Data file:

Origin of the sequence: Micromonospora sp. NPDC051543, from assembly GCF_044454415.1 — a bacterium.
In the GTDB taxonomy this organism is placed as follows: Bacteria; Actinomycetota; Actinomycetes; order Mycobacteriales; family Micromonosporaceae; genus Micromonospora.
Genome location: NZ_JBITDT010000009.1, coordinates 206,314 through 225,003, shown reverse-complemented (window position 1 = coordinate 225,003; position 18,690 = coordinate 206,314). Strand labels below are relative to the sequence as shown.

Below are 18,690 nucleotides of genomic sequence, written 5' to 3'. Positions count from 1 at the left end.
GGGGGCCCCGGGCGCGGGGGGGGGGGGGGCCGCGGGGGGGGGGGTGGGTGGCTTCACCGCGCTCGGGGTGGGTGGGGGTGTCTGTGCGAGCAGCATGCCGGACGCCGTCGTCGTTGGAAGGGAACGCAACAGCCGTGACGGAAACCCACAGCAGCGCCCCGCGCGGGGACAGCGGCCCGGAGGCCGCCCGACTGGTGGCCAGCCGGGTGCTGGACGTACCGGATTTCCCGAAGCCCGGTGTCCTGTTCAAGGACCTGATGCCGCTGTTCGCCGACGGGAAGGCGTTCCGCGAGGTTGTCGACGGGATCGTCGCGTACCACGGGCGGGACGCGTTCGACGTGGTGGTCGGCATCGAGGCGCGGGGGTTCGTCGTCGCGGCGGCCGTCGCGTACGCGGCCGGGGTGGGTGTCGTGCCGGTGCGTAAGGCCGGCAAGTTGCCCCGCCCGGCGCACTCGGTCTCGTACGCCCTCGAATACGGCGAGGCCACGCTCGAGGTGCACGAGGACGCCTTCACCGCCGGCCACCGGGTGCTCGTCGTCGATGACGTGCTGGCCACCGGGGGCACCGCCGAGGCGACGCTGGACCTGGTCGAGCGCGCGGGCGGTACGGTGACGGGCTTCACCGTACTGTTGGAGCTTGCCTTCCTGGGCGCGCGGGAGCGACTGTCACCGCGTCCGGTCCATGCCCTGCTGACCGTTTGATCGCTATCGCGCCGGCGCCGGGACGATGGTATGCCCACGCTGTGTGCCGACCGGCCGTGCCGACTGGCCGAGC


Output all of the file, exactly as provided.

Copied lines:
Origin of the sequence: Micromonospora sp. NPDC051543, from assembly GCF_044454415.1 — a bacterium.
In the GTDB taxonomy this organism is placed as follows: Bacteria; Actinomycetota; Actinomycetes; order Mycobacteriales; family Micromonosporaceae; genus Micromonospora.
Genome location: NZ_JBITDT010000009.1, coordinates 206,314 through 225,003, shown reverse-complemented (window position 1 = coordinate 225,003; position 18,690 = coordinate 206,314). Strand labels below are relative to the sequence as shown.

Below are 18,690 nucleotides of genomic sequence, written 5' to 3'. Positions count from 1 at the left end.
GGGGGCCCCGGGCGCGGGGGGGGGGGGGGCCGCGGGGGGGGGGGTGGGTGGCTTCACCGCGCTCGGGGTGGGTGGGGGTGTCTGTGCGAGCAGCATGCCGGACGCCGTCGTCGTTGGAAGGGAACGCAACAGCCGTGACGGAAACCCACAGCAGCGCCCCGCGCGGGGACAGCGGCCCGGAGGCCGCCCGACTGGTGGCCAGCCGGGTGCTGGACGTACCGGATTTCCCGAAGCCCGGTGTCCTGTTCAAGGACCTGATGCCGCTGTTCGCCGACGGGAAGGCGTTCCGCGAGGTTGTCGACGGGATCGTCGCGTACCACGGGCGGGACGCGTTCGACGTGGTGGTCGGCATCGAGGCGCGGGGGTTCGTCGTCGCGGCGGCCGTCGCGTACGCGGCCGGGGTGGGTGTCGTGCCGGTGCGTAAGGCCGGCAAGTTGCCCCGCCCGGCGCACTCGGTCTCGTACGCCCTCGAATACGGCGAGGCCACGCTCGAGGTGCACGAGGACGCCTTCACCGCCGGCCACCGGGTGCTCGTCGTCGATGACGTGCTGGCCACCGGGGGCACCGCCGAGGCGACGCTGGACCTGGTCGAGCGCGCGGGCGGTACGGTGACGGGCTTCACCGTACTGTTGGAGCTTGCCTTCCTGGGCGCGCGGGAGCGACTGTCACCGCGTCCGGTCCATGCCCTGCTGACCGTTTGATCGCTATCGCGCCGGCGCCGGGACGATGGTATGCCCACGCTGTGTGCCGACCGGCCGTGCCGACTGGCCGAGC